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How to Start a Study Group to Meet New People and Build Meaningful Connections

One of the best ways to overcome academic difficulties when studying in a new place is to get together with fellow students and pool your knowledge and effort. In other words, start a study group! 

In today’s blog, we’ll share some helpful advice on how to start your study group and how you can use it not just for academic purposes but also to meet new people and build strong and lasting relationships with your classmates. 

Step 1: Start with One 

The idea of suddenly attracting a large group of people at once is quite daunting, right? In that case, start with just one other person. Strike up a conversation with a classmate and bring up the idea of a study group. All you need is that one person to get things started. It may feel like the right thing to find someone just like you, but for a study group, a better idea is to find a group of different people who can all complement each other’s strengths and support each other’s weaknesses. 

Step 2: Take the Initiative and Grow 

With two of you in place, make it your mission for each of you to go out and recruit at least one more person for the study group. You now grow to four from just two people, which is about the minimum number of people you need for an effective group. If you feel that four people are still not quite enough and you need more, then have your two new members also recruit one more person to make it six or have everyone recruit one more member to make it eight. 

We suggest that your study group doesn’t exceed eight, however, since that is likely too many for one group, but in the end, you must decide that for yourself. Remember to focus on building a group of different individuals, bringing a unique strength to the study group. 

Step 3: Pick a Location 

With your group members now chosen, you should pick a suitable location for you all to meet and study. There are a lot of possible choices, so it’s hard to say exactly which place will suit your group best. Some students automatically pick the library, but that can be hard at times because a study group benefits from active communication. Many people can get a bit too loud for some libraries. 

If your local weather permits, an outdoor location provides nice surroundings for a study meeting but ensure that there are big-enough tables to hold your books, papers, and other materials. A public place like a cafe or diner is also ideal, and you can eat together before or after study, which eliminates the problem of organizing food and drink. The downside is the extra expense and possibly excess noise. However, there are many places to suit different budgets and tastes. Another option is to meet in one student’s residence or a student common room. 

If one location isn’t suitable for every meeting, you could also set up a “rotating” location.  This way, you could create an order over several weeks: Week 1 in the library, Week 2 in the common room, Week 3 at the diner, etc., and then repeat.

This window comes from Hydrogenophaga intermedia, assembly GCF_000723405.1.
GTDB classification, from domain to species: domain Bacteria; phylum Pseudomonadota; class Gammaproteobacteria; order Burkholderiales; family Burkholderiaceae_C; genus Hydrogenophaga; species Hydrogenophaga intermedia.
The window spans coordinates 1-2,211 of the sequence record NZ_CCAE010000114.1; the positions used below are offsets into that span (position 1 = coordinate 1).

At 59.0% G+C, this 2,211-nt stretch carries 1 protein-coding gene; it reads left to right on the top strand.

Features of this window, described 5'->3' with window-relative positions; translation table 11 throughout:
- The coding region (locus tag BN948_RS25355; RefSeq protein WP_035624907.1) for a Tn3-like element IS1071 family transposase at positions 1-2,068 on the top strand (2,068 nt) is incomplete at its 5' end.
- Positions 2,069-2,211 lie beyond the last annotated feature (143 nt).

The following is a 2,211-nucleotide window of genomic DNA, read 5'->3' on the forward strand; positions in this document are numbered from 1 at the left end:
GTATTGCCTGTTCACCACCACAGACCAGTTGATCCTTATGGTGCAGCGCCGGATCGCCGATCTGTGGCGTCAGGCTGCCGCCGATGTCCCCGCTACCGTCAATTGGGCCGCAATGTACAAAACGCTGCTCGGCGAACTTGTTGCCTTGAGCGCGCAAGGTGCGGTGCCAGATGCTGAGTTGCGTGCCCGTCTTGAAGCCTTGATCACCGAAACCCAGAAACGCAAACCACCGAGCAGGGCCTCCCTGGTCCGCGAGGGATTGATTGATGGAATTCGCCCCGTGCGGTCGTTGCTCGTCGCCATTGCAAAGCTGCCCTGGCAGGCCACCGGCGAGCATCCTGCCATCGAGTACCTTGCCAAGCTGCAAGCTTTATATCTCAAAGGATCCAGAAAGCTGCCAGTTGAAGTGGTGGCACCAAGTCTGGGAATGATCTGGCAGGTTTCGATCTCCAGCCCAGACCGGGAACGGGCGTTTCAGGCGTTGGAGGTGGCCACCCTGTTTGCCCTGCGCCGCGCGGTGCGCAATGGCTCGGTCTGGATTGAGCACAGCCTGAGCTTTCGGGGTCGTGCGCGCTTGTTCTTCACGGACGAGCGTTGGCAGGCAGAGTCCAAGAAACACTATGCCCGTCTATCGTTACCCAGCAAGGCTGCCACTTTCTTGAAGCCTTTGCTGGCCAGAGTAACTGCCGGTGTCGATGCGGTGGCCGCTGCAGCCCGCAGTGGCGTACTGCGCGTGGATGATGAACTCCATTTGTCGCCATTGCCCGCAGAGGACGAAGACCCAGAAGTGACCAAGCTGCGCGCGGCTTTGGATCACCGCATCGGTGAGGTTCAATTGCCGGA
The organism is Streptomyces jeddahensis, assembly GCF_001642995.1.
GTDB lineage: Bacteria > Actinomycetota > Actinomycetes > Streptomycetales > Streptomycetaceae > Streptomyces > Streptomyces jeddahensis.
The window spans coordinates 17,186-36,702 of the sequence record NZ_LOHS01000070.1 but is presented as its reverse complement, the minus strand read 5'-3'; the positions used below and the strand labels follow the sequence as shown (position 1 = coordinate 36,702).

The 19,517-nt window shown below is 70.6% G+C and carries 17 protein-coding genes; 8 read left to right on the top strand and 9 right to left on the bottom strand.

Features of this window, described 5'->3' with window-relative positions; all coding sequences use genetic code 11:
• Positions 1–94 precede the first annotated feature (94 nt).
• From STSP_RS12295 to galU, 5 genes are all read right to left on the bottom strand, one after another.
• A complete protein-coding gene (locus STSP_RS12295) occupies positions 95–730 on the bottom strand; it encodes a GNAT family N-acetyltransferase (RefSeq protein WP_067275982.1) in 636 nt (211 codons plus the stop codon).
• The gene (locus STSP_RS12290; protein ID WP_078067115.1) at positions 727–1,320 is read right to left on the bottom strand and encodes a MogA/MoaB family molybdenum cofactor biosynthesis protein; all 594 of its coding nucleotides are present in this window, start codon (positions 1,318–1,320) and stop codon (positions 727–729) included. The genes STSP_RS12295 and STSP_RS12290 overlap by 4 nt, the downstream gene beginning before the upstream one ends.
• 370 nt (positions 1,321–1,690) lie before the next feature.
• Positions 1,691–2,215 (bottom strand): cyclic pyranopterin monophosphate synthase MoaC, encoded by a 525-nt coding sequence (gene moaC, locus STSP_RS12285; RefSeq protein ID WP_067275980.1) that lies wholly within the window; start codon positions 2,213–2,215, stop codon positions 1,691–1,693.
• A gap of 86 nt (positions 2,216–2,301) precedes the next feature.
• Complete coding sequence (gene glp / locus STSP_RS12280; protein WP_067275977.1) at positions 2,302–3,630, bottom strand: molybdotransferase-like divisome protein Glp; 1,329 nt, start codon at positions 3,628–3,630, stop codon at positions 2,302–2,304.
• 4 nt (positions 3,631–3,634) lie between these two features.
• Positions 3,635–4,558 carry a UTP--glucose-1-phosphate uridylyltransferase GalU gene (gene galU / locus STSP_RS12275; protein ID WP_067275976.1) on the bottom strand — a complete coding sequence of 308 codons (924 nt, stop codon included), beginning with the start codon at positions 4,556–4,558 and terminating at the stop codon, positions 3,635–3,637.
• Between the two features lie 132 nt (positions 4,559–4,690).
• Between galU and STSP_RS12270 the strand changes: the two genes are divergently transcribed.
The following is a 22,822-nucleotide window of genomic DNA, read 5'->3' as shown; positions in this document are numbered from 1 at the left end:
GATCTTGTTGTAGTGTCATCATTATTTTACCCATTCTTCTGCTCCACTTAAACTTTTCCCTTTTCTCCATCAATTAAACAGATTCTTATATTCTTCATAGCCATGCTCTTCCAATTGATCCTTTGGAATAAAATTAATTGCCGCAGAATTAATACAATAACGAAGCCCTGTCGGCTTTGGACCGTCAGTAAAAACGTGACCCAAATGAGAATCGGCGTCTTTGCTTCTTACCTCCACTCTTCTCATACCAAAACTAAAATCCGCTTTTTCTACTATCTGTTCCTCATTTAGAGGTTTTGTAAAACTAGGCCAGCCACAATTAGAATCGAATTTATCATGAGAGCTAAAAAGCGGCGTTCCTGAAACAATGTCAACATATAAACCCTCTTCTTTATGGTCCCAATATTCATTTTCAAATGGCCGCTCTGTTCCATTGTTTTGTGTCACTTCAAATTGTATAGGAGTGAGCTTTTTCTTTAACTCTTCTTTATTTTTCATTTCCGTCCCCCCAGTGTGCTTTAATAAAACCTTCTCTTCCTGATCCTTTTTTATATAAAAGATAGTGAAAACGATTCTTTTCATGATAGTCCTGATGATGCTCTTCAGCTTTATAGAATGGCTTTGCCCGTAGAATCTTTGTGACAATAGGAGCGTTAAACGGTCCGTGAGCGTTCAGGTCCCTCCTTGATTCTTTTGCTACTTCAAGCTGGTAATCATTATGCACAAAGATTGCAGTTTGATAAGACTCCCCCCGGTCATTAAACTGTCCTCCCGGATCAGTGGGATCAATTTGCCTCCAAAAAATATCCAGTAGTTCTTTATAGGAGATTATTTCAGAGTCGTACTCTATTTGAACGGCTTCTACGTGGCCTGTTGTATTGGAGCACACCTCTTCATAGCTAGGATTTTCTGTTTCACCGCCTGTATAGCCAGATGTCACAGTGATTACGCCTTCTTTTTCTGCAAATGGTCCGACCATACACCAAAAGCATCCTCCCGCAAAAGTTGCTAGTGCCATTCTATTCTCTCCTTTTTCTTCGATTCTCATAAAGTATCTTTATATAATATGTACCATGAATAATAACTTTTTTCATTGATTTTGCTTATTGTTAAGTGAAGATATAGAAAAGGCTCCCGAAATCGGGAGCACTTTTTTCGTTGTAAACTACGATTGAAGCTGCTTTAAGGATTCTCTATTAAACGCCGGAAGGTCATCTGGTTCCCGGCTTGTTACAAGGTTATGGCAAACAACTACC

Step 4: Set Rules and Make Realistic Plans 

With your location confirmed, now it’s time to create a structure for your study. It’s not a good idea simply to all sit in a circle and read books. You should talk to each other and find out where people are struggling. Those who have strengths in one area can work together with those who find that area difficult. There should be a time for idea sharing and discussion. You may want to appoint a group leader to assign tasks and help stay on track. 

With roles and goals defined, your group should also make a realistic plan of study. How much material will you cover in each session? How many times can you meet each week or each month? How long will each session be? Be realistic and make it so there’s little chance you will miss your targets. For example, if your group says you will meet four times a week every week for two years. This is unrealistic.  You need to plan for vacation time, weekends, times when people might get sick, and so on. 

Step 5: Make Study Time Enjoyable 

Finally, there should be some fun and a social element to the study group to keep people coming every time. There’s nothing worse for a group than members who only show up half the time, or even less. You won’t meet your goals. The social aspect also allows you to build more meaningful connections to get to know each other better. 

Here are some ideas for making study time more fun: 

●    Create study competitions, games, and prizes 

●    Bring food and drink 

●    Have breaks! 

●    Place study time and social time next to each other, so you can move from studying straight to something social like bowling, escape room, arcade gaming, group dinners, or something else. 

Hopefully, the above tips will help you build a successful, productive, and effective study group to make your academic life a bit easier. If you’d like to connect with a diverse set of students and work toward your career goals, contact CSI to find out all the options we have for you. 

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